When we were both teenagers, my sister touched off an epistolary feud with Marilyn vos Savant by writing to her in Parade magazine to ask about the boy girl paradox. The first of her letters is here; the issue led to a series of columns with letters from my sister and other readers – I’ll add scans of the newspaper clippings later if I can track them down. update 2013-04-04: here they are! [PDF]
For several weeks in 1996, middle-aged men across America were looking my 17-year-old sister up in the White Pages and calling her at home, not because they were sketchballs but because they wanted to talk about math. It was exciting times in the Minikel household.
For those who aren’t familiar, the boy girl paradox is as follows:
- I have two children. The older one is a boy. What’s the probability they are both boys?
- I have two children. One is a boy. What’s the probability they are both boys?
The correct answer to #1 is 1/2, as agreed by everyone who’s ever been asked. The answer to #2 is the source of the apparent controversy, which Marilyn vos Savant never resolved to all of her readers’ satisfaction. Is it 1/2 because, duh, the ‘other’ child’s gender doesn’t depend on the ‘one’ we hear about, or 1/3 because, out of the four possible two-child family configurations GG, BG, GB, and BB, only 3 are consistent with the ‘one is a boy’ statement and only 1 of those 3 contains two boys?
You know what I love? The internet. The collective genius of all of humanity editing the Wikipedia article on the boy girl paradox (along with some scholarly works ex. Bar-Hillel & Falk 1982, Grinstead & Snell 2006) has finally given a beautifully correct and thorough answer to this problem.
tl;dr: It depends on how you ascertain families for your ‘study’. Imagine these two ways:
- Ascertain a randomized set of families with two children. Exclude the ones that don’t have at least one boy. Ask how many of the remaining families have two boys. Answer: 1/3.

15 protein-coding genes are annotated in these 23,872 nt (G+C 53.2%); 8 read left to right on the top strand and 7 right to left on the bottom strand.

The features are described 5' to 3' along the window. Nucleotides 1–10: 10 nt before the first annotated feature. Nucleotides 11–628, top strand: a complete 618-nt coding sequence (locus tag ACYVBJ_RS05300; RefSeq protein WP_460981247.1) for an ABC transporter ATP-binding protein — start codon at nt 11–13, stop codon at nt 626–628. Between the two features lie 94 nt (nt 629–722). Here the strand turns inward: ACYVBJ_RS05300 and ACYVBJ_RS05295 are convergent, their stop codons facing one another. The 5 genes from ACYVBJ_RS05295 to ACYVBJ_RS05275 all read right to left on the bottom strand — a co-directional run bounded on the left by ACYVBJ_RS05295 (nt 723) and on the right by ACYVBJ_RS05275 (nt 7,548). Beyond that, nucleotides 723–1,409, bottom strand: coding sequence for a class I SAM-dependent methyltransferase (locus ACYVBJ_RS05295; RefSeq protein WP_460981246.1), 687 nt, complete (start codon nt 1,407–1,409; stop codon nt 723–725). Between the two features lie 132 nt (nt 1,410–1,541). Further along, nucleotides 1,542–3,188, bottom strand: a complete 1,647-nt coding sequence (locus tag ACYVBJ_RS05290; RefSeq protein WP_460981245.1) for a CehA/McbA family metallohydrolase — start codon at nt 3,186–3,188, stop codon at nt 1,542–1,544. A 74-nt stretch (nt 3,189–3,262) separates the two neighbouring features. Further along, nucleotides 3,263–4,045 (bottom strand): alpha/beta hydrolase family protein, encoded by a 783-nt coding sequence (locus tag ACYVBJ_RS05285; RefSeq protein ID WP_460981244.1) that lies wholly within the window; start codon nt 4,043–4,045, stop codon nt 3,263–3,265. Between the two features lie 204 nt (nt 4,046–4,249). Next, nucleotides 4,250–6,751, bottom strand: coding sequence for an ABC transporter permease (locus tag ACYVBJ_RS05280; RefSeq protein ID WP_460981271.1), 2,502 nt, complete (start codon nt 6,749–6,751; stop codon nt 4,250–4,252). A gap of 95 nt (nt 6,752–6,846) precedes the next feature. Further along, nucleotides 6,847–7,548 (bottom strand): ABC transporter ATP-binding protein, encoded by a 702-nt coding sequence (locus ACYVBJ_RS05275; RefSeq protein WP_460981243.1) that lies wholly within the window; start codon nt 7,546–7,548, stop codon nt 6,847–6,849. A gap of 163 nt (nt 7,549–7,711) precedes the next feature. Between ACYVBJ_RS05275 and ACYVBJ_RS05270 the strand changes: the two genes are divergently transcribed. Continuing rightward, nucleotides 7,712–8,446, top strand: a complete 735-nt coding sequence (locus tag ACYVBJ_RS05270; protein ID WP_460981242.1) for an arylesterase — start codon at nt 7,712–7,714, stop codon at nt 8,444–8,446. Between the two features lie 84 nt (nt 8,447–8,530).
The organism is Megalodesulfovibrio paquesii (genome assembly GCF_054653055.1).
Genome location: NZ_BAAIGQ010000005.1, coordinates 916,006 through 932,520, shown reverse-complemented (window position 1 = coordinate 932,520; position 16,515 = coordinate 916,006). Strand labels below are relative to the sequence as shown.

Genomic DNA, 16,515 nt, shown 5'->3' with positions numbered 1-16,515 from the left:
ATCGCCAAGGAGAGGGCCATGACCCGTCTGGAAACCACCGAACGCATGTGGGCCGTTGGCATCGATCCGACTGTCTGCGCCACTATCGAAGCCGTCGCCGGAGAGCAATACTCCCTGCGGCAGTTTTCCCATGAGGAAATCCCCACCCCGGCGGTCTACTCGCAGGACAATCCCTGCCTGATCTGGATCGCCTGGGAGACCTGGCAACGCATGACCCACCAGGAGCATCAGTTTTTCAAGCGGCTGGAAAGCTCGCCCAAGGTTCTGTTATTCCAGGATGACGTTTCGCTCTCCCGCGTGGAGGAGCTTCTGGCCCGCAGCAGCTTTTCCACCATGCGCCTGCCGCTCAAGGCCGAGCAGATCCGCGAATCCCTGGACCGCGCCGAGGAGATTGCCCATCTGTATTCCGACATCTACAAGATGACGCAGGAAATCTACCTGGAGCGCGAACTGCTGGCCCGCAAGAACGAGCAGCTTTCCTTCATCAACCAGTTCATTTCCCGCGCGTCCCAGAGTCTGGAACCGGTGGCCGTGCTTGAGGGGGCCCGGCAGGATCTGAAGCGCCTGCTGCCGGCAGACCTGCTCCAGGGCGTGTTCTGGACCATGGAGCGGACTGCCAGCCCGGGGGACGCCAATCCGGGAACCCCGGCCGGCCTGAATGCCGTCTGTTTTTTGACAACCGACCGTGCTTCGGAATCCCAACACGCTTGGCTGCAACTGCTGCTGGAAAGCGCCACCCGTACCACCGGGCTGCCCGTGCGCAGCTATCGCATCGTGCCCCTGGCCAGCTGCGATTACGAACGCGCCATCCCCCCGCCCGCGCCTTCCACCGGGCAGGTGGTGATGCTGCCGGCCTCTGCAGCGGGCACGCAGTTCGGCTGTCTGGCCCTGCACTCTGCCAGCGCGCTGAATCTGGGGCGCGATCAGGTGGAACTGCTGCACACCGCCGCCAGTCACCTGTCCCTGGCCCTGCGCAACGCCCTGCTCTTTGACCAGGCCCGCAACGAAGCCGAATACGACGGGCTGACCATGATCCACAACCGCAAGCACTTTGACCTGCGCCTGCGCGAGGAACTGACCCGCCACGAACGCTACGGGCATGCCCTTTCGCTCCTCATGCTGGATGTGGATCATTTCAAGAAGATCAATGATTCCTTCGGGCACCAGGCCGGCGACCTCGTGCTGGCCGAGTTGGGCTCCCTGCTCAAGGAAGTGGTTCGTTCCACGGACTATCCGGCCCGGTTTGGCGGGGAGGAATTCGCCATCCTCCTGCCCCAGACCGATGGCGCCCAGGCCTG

- Ascertain boys. Exclude those who don’t have exactly one sibling. Ask what fraction have a brother. Answer: 1/2.
The answers differ because you sample BB families at double the rate in your second study design. These two ‘study designs’ can correspond to all sorts of real-life scenarios – did you see the boy? Was the parent equally likely to have phrased the whole question in terms of girls if they had girls? And so on.
All this controversy, then, really stems from an ambiguously phrased question. Therefore we should all be able to agree on an answer to a similar question that is put unambiguously and corresponds to a real-life situation.
The human prion protein gene, PRNP, has only one really common polymorphism: codon 129 can be either methionine (M) or valine (V) (dbSNP: rs1799990). In people of European descent, M alleles are about 67% and V alleles are about 33% [1000 Genomes browser]. Although dbSNP has this SNP annotated as ‘pathogenic’, it’s not a cause of familial disease. However, genotype at this SNP is absolutely central to the genetics of prion diseases [reviewed in Mastrianni 2010 (ft)]. MV heterozygosity at this SNP is associated with reduced risk of sporadic Creutzfeldt-Jakob disease (sCJD) [Palmer 1991, Alperovitch 1999, Mead 2012], later onset and/or longer incubation times in some genetic prion diseases [Poulter 1992, Mead 2006, Webb 2009], and apparently absolute resistance to variant Creutzfeldt-Jakob disease (vCJD): 100% of people who died of vCJD during Britain’s mad cow epidemic were 129MM homozygotes [see Mead 2009]. Interesting aside: PRNP codon 129 heterozygosity has also been reported to be associated with increased risk for a different disease, primary progressive aphasia [Li 2005].
Of relevance to our discussion today is the fact that codon 129 determines the disease phenotype caused by the D178N mutation. D178N in cis with 129M causes fatal familial insomnia (FFI); in cis with 129V, it causes familial Creutzfeldt-Jakob disease (fCJD) [Goldfarb 1992]. Actually, there’s a phenotypic spectrum between the two diseases [Zarranz 2005], but the codon 129 haplotype on which the mutation falls is still considered extremely meaningful, and an FFI allele is defined to be a PRNP allele with the D178N mutation and M at codon 129.
With that background, let’s get to our real-life boy girl paradox. Kong 2003, still to my knowledge the most recent review of fatal familial insomnia case reports in the literature, counts the the FFI patients who have featured in case reports in the literature with known codon 129 genotypes, ages of onset and disease duration. There are 57 of them: 40 MM homozygotes and 17 MV heterozygotes (70% and 30% respectively).